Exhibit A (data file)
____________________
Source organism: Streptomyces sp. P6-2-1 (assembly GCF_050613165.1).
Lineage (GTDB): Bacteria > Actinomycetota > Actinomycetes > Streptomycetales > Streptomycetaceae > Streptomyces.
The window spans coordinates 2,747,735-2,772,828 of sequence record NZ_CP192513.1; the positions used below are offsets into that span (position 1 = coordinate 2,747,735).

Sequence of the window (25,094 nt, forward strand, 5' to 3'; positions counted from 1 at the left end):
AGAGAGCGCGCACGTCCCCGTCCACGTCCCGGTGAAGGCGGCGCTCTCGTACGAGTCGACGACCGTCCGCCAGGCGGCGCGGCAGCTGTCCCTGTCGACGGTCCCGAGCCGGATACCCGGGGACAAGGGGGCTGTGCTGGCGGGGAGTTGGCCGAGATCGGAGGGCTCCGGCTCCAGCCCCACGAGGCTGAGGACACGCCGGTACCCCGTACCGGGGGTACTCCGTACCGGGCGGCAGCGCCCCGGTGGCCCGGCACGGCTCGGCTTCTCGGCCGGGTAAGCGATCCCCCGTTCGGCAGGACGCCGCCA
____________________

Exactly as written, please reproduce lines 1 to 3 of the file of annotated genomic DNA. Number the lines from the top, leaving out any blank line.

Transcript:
Source organism: Streptomyces sp. P6-2-1 (assembly GCF_050613165.1).
Lineage (GTDB): Bacteria > Actinomycetota > Actinomycetes > Streptomycetales > Streptomycetaceae > Streptomyces.
The window spans coordinates 2,747,735-2,772,828 of sequence record NZ_CP192513.1; the positions used below are offsets into that span (position 1 = coordinate 2,747,735).